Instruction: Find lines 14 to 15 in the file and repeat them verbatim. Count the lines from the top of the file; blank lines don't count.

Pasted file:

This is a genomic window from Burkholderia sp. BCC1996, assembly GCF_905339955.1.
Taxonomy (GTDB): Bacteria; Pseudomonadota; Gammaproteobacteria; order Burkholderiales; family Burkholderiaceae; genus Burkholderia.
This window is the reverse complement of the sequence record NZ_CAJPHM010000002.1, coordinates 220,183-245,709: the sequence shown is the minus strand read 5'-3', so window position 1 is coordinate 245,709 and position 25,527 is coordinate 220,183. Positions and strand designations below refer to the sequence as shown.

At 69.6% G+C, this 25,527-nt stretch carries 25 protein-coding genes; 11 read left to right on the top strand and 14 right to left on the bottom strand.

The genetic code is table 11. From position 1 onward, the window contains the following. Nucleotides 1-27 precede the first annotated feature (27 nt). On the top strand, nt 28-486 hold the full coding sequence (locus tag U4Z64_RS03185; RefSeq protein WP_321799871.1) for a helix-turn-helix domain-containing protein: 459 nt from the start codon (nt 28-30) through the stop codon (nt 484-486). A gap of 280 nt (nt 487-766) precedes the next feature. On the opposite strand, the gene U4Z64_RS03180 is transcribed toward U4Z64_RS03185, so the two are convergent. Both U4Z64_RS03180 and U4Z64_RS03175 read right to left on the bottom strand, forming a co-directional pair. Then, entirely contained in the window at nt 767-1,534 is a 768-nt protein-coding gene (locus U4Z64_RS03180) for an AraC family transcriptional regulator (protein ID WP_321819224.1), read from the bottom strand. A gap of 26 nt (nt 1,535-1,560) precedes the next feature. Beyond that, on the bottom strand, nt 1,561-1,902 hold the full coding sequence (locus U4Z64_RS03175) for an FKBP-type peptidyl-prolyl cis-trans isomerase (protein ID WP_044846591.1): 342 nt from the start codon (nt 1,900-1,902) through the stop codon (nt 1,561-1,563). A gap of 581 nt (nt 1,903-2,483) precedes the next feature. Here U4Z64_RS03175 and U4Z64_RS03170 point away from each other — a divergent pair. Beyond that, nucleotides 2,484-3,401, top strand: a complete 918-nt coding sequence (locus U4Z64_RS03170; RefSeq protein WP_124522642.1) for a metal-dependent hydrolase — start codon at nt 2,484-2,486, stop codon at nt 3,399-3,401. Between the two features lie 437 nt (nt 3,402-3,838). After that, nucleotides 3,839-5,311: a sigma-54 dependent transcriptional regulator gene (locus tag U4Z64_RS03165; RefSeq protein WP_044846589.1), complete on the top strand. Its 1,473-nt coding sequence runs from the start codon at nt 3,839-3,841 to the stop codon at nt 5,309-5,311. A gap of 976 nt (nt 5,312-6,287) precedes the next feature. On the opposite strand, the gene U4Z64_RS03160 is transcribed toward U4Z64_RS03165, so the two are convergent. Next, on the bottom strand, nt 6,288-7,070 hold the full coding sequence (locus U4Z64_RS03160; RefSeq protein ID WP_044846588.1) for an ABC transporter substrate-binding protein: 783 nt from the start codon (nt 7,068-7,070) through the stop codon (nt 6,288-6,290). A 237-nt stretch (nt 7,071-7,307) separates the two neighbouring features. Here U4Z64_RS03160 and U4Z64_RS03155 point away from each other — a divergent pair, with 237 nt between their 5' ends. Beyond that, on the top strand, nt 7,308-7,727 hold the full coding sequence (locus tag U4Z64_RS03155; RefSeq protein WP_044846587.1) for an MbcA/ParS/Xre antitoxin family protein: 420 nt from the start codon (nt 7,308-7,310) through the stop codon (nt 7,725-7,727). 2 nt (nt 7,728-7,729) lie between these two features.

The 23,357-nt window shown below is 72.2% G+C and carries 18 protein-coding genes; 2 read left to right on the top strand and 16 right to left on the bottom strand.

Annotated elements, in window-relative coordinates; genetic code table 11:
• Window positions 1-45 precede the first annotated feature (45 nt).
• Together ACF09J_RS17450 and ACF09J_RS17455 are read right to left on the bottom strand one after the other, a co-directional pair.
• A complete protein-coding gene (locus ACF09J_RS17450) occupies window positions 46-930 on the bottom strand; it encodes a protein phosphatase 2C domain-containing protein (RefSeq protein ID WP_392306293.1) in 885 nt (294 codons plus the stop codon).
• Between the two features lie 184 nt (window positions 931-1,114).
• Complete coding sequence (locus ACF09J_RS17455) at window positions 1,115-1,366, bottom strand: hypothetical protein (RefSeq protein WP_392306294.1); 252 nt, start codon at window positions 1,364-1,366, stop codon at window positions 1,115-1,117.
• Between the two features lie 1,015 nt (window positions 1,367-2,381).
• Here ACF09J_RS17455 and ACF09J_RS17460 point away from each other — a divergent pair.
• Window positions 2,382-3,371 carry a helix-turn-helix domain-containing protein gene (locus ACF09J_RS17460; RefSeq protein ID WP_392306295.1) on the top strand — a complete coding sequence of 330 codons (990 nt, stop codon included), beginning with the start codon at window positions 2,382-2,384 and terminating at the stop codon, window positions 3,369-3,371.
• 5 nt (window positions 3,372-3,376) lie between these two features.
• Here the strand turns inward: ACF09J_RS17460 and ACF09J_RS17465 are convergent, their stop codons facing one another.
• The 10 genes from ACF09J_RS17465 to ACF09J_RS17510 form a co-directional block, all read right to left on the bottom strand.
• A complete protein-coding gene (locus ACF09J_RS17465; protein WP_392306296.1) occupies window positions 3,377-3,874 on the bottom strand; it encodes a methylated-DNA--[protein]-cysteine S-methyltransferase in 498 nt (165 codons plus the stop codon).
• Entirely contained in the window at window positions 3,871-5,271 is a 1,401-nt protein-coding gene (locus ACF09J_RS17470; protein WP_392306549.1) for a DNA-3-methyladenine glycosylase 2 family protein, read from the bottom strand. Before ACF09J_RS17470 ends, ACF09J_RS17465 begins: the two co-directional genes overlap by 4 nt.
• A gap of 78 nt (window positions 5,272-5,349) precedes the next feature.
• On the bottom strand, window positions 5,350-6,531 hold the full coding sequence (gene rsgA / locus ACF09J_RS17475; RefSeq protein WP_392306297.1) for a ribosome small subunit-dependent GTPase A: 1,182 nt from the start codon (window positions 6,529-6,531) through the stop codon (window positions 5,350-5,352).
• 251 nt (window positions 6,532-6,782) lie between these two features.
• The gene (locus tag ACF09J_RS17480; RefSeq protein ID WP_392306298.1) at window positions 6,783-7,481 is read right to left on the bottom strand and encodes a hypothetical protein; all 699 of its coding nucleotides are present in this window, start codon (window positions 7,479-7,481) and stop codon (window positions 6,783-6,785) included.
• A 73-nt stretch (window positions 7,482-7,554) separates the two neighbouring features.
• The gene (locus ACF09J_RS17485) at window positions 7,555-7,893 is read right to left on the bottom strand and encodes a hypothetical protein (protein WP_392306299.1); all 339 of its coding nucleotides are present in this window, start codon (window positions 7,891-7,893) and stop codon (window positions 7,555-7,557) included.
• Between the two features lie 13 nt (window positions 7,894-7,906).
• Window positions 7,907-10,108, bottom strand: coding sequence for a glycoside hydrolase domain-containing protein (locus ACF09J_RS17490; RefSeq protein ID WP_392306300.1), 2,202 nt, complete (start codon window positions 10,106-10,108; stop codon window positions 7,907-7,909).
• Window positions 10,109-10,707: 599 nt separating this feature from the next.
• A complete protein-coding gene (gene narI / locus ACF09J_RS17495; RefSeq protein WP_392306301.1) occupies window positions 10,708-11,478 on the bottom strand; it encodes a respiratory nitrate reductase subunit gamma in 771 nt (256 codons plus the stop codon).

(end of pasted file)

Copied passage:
• Here ACF09J_RS17455 and ACF09J_RS17460 point away from each other — a divergent pair.
• Window positions 2,382-3,371 carry a helix-turn-helix domain-containing protein gene (locus ACF09J_RS17460; RefSeq protein ID WP_392306295.1) on the top strand — a complete coding sequence of 330 codons (990 nt, stop codon included), beginning with the start codon at window positions 2,382-2,384 and terminating at the stop codon, window positions 3,369-3,371.